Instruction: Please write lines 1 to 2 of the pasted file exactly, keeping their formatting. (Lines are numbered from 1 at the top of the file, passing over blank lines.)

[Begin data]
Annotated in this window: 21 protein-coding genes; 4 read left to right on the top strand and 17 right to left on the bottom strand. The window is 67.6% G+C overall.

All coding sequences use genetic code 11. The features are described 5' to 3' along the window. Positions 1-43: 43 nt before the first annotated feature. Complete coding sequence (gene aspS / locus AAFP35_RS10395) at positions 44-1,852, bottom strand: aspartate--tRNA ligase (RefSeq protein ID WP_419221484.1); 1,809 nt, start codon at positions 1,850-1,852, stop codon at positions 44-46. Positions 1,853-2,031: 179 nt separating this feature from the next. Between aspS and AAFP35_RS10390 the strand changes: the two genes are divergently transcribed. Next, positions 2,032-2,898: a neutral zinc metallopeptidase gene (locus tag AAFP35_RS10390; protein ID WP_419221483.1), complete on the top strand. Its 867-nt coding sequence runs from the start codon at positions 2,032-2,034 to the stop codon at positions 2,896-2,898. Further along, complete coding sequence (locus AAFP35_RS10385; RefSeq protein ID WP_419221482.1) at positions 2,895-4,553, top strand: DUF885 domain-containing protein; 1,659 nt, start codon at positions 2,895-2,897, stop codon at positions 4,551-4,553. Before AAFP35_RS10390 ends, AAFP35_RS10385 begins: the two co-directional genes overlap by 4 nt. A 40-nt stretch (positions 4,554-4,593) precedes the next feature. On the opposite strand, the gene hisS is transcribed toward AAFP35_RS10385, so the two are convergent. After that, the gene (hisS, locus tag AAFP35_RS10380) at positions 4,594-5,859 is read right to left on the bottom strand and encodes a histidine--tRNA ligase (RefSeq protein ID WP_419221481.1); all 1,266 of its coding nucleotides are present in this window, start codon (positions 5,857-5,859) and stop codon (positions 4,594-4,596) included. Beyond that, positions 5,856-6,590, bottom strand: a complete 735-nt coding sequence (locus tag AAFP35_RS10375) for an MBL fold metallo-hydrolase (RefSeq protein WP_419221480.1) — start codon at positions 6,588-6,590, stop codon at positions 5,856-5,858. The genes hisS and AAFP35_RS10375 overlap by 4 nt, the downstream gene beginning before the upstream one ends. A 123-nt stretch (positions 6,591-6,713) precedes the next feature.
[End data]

Annotated in this window: 21 protein-coding genes; 4 read left to right on the top strand and 17 right to left on the bottom strand. The window is 67.6% G+C overall.

All coding sequences use genetic code 11. The features are described 5' to 3' along the window. Positions 1-43: 43 nt before the first annotated feature. Complete coding sequence (gene aspS / locus AAFP35_RS10395) at positions 44-1,852, bottom strand: aspartate--tRNA ligase (RefSeq protein ID WP_419221484.1); 1,809 nt, start codon at positions 1,850-1,852, stop codon at positions 44-46. Positions 1,853-2,031: 179 nt separating this feature from the next. Between aspS and AAFP35_RS10390 the strand changes: the two genes are divergently transcribed. Next, positions 2,032-2,898: a neutral zinc metallopeptidase gene (locus tag AAFP35_RS10390; protein ID WP_419221483.1), complete on the top strand. Its 867-nt coding sequence runs from the start codon at positions 2,032-2,034 to the stop codon at positions 2,896-2,898. Further along, complete coding sequence (locus AAFP35_RS10385; RefSeq protein ID WP_419221482.1) at positions 2,895-4,553, top strand: DUF885 domain-containing protein; 1,659 nt, start codon at positions 2,895-2,897, stop codon at positions 4,551-4,553. Before AAFP35_RS10390 ends, AAFP35_RS10385 begins: the two co-directional genes overlap by 4 nt. A 40-nt stretch (positions 4,554-4,593) precedes the next feature. On the opposite strand, the gene hisS is transcribed toward AAFP35_RS10385, so the two are convergent. After that, the gene (hisS, locus tag AAFP35_RS10380) at positions 4,594-5,859 is read right to left on the bottom strand and encodes a histidine--tRNA ligase (RefSeq protein ID WP_419221481.1); all 1,266 of its coding nucleotides are present in this window, start codon (positions 5,857-5,859) and stop codon (positions 4,594-4,596) included. Beyond that, positions 5,856-6,590, bottom strand: a complete 735-nt coding sequence (locus tag AAFP35_RS10375) for an MBL fold metallo-hydrolase (RefSeq protein WP_419221480.1) — start codon at positions 6,588-6,590, stop codon at positions 5,856-5,858. The genes hisS and AAFP35_RS10375 overlap by 4 nt, the downstream gene beginning before the upstream one ends. A 123-nt stretch (positions 6,591-6,713) precedes the next feature.